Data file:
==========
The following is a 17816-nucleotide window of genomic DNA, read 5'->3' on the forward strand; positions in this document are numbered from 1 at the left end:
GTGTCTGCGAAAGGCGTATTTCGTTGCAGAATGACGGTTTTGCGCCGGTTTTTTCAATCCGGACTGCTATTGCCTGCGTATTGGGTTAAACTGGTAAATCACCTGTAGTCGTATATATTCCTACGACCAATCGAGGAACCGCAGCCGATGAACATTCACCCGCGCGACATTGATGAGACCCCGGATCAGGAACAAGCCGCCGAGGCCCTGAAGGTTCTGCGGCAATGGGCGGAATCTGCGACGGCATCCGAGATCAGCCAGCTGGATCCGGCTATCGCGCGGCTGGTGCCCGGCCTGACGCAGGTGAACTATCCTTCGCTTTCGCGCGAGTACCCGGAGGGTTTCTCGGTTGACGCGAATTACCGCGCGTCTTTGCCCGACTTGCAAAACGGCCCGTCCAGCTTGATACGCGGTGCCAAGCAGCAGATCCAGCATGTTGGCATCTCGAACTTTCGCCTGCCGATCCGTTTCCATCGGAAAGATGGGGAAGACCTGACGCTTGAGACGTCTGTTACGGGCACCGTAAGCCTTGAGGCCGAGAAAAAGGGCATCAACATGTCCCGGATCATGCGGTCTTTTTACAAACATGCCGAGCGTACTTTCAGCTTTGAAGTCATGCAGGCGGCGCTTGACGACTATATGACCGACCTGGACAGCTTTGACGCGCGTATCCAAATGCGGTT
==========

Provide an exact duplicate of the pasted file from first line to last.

The following is a 17816-nucleotide window of genomic DNA, read 5'->3' on the forward strand; positions in this document are numbered from 1 at the left end:
GTGTCTGCGAAAGGCGTATTTCGTTGCAGAATGACGGTTTTGCGCCGGTTTTTTCAATCCGGACTGCTATTGCCTGCGTATTGGGTTAAACTGGTAAATCACCTGTAGTCGTATATATTCCTACGACCAATCGAGGAACCGCAGCCGATGAACATTCACCCGCGCGACATTGATGAGACCCCGGATCAGGAACAAGCCGCCGAGGCCCTGAAGGTTCTGCGGCAATGGGCGGAATCTGCGACGGCATCCGAGATCAGCCAGCTGGATCCGGCTATCGCGCGGCTGGTGCCCGGCCTGACGCAGGTGAACTATCCTTCGCTTTCGCGCGAGTACCCGGAGGGTTTCTCGGTTGACGCGAATTACCGCGCGTCTTTGCCCGACTTGCAAAACGGCCCGTCCAGCTTGATACGCGGTGCCAAGCAGCAGATCCAGCATGTTGGCATCTCGAACTTTCGCCTGCCGATCCGTTTCCATCGGAAAGATGGGGAAGACCTGACGCTTGAGACGTCTGTTACGGGCACCGTAAGCCTTGAGGCCGAGAAAAAGGGCATCAACATGTCCCGGATCATGCGGTCTTTTTACAAACATGCCGAGCGTACTTTCAGCTTTGAAGTCATGCAGGCGGCGCTTGACGACTATATGACCGACCTGGACAGCTTTGACGCGCGTATCCAAATGCGGTT